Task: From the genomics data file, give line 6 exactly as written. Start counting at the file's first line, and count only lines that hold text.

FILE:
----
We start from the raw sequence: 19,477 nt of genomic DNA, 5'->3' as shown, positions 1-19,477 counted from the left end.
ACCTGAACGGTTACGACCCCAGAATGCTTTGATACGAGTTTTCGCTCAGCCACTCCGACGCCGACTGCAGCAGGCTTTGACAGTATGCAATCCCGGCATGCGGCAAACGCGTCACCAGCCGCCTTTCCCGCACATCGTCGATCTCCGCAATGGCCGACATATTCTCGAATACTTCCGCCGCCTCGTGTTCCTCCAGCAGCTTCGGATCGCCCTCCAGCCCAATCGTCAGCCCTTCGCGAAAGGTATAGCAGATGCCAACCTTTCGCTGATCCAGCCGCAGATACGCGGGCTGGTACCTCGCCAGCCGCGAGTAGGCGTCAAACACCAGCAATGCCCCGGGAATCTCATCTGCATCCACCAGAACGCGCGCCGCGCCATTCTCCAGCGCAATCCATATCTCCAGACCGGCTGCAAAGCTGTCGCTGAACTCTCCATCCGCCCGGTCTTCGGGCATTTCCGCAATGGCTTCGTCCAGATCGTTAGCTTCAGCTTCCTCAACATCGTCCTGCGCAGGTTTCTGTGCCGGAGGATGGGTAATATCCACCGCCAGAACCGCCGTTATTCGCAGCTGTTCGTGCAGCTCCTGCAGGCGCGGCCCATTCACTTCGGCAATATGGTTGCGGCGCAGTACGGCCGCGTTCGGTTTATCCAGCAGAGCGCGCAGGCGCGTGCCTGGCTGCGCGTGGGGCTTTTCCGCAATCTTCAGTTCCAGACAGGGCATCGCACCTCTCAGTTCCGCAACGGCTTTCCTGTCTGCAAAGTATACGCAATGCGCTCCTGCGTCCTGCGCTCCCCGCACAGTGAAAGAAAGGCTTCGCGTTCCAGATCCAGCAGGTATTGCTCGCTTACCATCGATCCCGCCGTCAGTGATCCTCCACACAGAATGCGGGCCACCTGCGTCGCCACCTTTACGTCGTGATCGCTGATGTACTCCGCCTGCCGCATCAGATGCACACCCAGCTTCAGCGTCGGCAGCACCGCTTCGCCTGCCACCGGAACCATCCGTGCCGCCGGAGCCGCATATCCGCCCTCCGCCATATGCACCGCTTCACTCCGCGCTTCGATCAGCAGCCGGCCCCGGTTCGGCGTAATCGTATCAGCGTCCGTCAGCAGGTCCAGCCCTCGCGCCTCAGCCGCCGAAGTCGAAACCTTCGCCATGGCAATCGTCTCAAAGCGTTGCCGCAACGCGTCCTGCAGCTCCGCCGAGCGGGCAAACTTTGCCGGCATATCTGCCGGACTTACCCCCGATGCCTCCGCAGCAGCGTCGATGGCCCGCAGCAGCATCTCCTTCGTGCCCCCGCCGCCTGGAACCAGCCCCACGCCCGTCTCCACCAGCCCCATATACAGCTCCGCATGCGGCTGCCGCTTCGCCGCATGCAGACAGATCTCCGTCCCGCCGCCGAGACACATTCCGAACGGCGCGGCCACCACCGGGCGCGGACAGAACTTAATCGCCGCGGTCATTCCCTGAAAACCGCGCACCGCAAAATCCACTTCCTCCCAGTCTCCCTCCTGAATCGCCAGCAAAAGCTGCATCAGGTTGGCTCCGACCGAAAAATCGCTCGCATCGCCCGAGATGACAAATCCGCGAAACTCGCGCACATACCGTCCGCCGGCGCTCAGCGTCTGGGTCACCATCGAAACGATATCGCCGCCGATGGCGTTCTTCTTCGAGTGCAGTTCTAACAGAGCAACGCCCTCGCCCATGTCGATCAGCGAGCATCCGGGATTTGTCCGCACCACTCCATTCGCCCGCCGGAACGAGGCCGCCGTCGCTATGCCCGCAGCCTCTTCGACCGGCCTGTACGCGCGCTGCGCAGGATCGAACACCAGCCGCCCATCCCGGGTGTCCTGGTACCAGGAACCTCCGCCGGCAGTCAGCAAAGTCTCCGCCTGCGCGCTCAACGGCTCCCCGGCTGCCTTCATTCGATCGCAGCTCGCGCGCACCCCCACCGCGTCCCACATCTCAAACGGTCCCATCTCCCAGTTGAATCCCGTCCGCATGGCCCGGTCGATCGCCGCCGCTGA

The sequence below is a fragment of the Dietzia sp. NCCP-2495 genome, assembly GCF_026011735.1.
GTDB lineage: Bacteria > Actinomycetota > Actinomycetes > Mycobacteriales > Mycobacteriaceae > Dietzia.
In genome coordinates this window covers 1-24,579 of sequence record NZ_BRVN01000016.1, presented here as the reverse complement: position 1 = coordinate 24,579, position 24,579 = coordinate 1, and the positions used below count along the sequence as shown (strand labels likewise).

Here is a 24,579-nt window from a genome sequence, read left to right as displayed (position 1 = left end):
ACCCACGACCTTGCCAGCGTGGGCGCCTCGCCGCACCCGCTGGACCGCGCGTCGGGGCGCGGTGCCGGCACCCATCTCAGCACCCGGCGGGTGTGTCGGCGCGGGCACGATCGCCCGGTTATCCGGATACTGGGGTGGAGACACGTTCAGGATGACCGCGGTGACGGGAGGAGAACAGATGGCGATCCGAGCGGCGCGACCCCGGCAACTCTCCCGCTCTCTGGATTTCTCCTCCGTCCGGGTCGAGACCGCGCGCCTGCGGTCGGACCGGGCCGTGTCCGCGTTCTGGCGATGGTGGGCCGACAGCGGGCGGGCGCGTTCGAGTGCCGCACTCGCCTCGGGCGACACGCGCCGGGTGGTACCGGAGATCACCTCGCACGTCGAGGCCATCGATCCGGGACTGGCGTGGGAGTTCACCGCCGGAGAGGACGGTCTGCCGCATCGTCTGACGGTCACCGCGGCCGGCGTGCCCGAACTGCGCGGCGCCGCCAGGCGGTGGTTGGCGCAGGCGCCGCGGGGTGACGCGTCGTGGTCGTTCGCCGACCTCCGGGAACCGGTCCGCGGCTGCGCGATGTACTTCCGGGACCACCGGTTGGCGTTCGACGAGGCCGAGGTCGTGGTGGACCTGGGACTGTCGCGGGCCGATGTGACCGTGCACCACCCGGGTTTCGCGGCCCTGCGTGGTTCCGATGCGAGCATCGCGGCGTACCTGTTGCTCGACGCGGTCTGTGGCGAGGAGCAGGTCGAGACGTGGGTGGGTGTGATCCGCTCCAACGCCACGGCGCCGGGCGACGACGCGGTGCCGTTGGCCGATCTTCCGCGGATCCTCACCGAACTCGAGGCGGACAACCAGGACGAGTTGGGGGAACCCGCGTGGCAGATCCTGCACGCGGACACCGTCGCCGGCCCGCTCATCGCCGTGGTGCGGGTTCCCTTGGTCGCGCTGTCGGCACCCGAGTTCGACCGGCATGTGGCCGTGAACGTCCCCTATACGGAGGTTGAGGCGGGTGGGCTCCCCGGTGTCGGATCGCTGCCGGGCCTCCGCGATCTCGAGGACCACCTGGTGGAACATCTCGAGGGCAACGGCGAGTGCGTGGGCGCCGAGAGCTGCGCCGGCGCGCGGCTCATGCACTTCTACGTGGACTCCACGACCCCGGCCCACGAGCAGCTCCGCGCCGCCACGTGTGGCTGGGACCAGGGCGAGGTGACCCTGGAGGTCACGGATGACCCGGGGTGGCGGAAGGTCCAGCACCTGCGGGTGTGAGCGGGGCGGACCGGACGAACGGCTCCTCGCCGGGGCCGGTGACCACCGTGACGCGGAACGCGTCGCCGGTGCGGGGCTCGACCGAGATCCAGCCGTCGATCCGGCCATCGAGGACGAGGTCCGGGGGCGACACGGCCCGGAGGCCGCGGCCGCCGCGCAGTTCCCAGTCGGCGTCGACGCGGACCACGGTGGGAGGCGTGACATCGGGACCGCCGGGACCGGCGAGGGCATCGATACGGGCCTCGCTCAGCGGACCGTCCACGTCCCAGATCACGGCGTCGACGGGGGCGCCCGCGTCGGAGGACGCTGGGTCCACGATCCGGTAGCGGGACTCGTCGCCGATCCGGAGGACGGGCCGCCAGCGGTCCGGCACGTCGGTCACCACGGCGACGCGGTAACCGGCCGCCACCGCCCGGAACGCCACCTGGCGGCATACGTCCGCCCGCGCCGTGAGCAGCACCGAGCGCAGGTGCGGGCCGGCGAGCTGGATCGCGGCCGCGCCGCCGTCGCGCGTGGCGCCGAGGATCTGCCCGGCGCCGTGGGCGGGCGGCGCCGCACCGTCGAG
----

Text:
Here is a 24,579-nt window from a genome sequence, read left to right as displayed (position 1 = left end):